Bottom Line: Our results revealed that chronic microelectrode arrays were well tolerated by the nervous tissue, with recordings remaining viable for up to 6 months after implantation.Furthermore, neither the morphology nor the distribution of inhibitory neurons were broadly impacted.On the whole, our results confirm and expand the notion that tungsten multielectrodes can be deemed as a feasible candidate to future human BMI studies.

View Article: PubMed Central - PubMed

Affiliation: Edmond and Lily Safra International Institute of Neurosciences (ELS-IIN), Santos Dumont Institute, Macaiba, RN, Brazil.

ABSTRACT
The development of therapeutic approaches to improve the life quality of people suffering from different types of body paralysis is a current major medical challenge. Brain-machine interface (BMI) can potentially help reestablishing lost sensory and motor functions, allowing patients to use their own brain activity to restore sensorimotor control of paralyzed body parts. Chronic implants of multielectrodes, employed to record neural activity directly from the brain parenchyma, constitute the fundamental component of a BMI. However, before this technique may be effectively available to human clinical trials, it is essential to characterize its long-term impact on the nervous tissue in animal models. In the present study we evaluated how chronic implanted tungsten microelectrode arrays impact the distribution and morphology of interneurons reactive to calcium-binding proteins calbindin (CB), calretinin (CR) and parvalbumin (PV) across the rat's motor cortex. Our results revealed that chronic microelectrode arrays were well tolerated by the nervous tissue, with recordings remaining viable for up to 6 months after implantation. Furthermore, neither the morphology nor the distribution of inhibitory neurons were broadly impacted. Moreover, restricted microglial activation was observed on the implanted sites. On the whole, our results confirm and expand the notion that tungsten multielectrodes can be deemed as a feasible candidate to future human BMI studies.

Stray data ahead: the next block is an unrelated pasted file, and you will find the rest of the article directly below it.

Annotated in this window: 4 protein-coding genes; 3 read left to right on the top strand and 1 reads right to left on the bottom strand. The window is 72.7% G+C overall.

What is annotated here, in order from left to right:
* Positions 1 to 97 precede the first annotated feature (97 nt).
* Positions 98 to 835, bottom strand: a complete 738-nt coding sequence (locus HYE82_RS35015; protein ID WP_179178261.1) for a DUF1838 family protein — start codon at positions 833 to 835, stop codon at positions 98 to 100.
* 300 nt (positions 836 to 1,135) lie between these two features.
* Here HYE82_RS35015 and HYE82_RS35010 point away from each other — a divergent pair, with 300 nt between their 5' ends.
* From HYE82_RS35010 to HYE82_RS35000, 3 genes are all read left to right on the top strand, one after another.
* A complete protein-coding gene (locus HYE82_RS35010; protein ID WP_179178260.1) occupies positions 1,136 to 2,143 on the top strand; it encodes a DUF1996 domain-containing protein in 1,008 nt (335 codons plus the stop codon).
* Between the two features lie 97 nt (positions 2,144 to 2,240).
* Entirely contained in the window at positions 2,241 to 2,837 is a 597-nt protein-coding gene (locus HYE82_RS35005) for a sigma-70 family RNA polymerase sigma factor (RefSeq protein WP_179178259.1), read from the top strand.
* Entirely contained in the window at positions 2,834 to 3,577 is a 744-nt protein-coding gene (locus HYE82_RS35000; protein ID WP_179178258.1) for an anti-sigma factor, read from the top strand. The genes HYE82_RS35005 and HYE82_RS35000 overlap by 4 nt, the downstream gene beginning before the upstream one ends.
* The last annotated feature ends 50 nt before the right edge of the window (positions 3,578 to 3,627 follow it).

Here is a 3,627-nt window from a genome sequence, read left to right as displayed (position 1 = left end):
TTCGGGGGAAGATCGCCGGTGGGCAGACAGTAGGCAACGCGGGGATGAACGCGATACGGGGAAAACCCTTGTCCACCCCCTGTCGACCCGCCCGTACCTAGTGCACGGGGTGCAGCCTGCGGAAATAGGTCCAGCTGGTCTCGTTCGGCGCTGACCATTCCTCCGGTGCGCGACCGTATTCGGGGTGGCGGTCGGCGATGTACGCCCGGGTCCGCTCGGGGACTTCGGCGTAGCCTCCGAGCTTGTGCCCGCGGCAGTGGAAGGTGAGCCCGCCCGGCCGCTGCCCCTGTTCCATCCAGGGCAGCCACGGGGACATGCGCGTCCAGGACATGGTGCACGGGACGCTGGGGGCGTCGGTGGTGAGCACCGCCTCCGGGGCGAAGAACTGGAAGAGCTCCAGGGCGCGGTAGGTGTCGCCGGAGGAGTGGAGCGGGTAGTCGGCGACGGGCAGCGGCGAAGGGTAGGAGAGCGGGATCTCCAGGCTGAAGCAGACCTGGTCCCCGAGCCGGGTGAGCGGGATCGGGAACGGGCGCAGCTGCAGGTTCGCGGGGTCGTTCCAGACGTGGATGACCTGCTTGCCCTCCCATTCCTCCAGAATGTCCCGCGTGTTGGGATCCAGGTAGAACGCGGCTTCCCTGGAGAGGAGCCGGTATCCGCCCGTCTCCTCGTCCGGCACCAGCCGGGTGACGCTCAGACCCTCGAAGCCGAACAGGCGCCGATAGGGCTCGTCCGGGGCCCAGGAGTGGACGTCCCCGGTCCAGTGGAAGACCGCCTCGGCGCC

No MeSH data available.


Related in: MedlinePlus